Visa differences impede progress towards a Schengen-style south east Asia

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Unified visas are making much more progress in the Middle East and in Africa than in south east Asia.

The Thai prime minister’s campaign to introduce a Schengen-style visa program for travel across the region has become stuck in bureaucracy. Thailand, Cambodia, Malaysia, Myanmar, Vietnam and Laos each has different travel regulations which are proving hard to disentangle. For example, Thailand now allows no-cost visa exemptions for tourist traffic from 93 countries, about half the number agreed by Vietnam. Cambodia charges almost all visitors US$30 on arrival or via e-visa application, while troubled Myanmar insists on a pre-purchased visa which can take up to two weeks to issue.




Chief executive of VietSense Travel, Nguyen Van Tai, said that the ASEAN block should not rush into a common visa as political and security issues had not yet been resolved. The Cambodian immigration service last week reported there were no plans to lift the US$30 tourist fee. Marisa Sukosol Nunbakdi, a past president of the Thai Hotels Association, said any common visa would need to be 90 days, not 30 or 60, to reach its international potential. Thitian Pongsudhirak, a professor at Chulalongkorn University, stressed that standardized immigration procedures throughout the region were very rare.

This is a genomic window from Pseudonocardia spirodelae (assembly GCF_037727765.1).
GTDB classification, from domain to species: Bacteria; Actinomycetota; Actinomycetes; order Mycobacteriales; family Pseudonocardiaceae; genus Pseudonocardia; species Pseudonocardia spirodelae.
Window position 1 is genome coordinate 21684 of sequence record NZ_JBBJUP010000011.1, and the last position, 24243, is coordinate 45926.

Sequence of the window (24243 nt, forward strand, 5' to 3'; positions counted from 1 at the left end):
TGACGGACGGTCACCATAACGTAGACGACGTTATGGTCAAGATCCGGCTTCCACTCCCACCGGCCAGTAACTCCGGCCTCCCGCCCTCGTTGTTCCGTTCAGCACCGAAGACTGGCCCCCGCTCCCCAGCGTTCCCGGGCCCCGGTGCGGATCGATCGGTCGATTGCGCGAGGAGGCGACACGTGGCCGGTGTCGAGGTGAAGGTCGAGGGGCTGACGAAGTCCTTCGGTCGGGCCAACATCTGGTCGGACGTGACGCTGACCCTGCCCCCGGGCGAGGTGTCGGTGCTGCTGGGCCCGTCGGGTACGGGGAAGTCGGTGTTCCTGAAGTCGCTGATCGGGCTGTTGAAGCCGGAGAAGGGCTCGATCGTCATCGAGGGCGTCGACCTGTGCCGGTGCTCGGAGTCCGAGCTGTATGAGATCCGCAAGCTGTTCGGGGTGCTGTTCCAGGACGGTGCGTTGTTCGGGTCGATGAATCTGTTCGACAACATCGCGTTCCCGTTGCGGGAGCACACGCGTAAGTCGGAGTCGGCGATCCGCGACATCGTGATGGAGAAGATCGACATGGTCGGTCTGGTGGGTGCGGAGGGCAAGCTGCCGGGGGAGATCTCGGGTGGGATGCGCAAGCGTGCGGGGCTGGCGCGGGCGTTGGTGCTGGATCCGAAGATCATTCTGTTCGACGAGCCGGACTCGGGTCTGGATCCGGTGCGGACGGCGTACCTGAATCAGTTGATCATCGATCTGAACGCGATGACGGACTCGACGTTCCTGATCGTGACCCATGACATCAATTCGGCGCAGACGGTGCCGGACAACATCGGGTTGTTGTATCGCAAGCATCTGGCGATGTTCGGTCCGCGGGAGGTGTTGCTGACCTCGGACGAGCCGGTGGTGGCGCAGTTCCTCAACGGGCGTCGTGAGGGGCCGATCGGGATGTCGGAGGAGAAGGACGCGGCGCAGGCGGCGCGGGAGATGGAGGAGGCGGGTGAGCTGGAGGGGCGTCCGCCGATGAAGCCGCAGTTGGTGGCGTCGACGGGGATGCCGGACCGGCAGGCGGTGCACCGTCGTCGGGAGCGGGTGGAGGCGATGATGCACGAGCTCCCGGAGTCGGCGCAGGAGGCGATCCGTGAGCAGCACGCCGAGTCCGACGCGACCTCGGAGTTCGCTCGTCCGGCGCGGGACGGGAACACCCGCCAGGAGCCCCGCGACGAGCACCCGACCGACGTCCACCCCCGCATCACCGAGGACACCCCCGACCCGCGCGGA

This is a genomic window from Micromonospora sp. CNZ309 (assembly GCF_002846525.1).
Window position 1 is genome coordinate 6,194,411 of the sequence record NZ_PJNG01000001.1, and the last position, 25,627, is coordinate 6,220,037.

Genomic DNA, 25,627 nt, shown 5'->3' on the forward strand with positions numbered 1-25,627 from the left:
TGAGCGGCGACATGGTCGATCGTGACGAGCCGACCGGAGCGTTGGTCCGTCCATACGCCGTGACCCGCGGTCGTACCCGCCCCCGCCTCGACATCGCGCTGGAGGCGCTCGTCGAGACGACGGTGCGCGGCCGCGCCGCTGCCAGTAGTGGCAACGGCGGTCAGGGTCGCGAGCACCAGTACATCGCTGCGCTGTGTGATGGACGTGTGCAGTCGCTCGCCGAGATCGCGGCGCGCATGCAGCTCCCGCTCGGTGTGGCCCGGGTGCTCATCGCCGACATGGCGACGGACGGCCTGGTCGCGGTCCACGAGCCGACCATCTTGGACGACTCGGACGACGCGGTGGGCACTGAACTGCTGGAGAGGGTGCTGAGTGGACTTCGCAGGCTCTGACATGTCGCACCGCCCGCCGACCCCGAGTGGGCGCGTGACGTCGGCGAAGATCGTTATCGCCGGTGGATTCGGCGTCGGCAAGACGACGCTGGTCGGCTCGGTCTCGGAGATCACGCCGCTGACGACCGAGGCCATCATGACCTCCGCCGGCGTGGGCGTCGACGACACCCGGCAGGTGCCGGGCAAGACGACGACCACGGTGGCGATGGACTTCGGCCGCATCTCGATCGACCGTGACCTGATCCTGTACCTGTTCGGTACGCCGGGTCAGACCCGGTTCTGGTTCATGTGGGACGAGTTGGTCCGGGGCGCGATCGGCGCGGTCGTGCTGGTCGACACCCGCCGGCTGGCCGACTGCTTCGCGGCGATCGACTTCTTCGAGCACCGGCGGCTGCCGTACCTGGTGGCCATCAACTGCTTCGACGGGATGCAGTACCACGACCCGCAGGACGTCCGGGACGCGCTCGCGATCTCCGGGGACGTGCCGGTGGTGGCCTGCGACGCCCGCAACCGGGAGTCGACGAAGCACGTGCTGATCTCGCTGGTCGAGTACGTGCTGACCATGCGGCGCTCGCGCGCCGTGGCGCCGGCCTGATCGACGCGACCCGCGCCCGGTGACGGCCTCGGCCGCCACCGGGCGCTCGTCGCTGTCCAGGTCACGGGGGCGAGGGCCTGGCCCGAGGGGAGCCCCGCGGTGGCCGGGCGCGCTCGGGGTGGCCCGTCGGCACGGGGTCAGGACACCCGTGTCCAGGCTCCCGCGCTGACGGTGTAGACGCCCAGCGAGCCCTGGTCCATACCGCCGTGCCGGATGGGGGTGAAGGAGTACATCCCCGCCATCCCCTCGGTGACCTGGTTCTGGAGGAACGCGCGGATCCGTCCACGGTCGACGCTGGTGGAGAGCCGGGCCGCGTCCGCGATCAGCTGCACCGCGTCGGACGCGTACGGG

Another ongoing complication arises from bilateral (two-country) agreements. For example, the Russian private lender Tinkoff has now started making Thai baht transfers through the Swift messaging system which may explain to some degree why Russians love Thailand. The Russian bank in fact sends funds to around 30 countries including China and Turkey. But some of Thailand’s regional partners are unlikely to agree to link up with Tinkoff without lengthy discussion.



Meanwhile, Schengen-style agreements are doing better elsewhere. The Gulf Cooperation Council – comprising the UAE, Saudi Arabia, Oman, Qatar, Bahrain and Kuwait – currently requires separate e-visas. But a Grand Tours visa is expected to be available by the end of 2024 and travel companies are expected to launch packages covering several mi-east countries once implemented. A similar common-visa initiative covering five southern African countries, spreading across massive nature reserves, is expected to popularize tourist attractions such as exotic wildlife and spectacular waterfalls.

Schengen-style, visa-free travel in practice means seamless travel through the signatory countries without the burden of undue passport inspection. The concept creates a much more welcoming environment for tourists by simplifying the multi-entry process by air, sea and land. Given the hesitancy of ASEAN in agreeing any major policy changes and its history of non-intervention in the domestic affairs of member states, a joint visa plan by Thailand and her neighbors remains a worthy dream under discussion since 2010. ASEAN will sleep on it.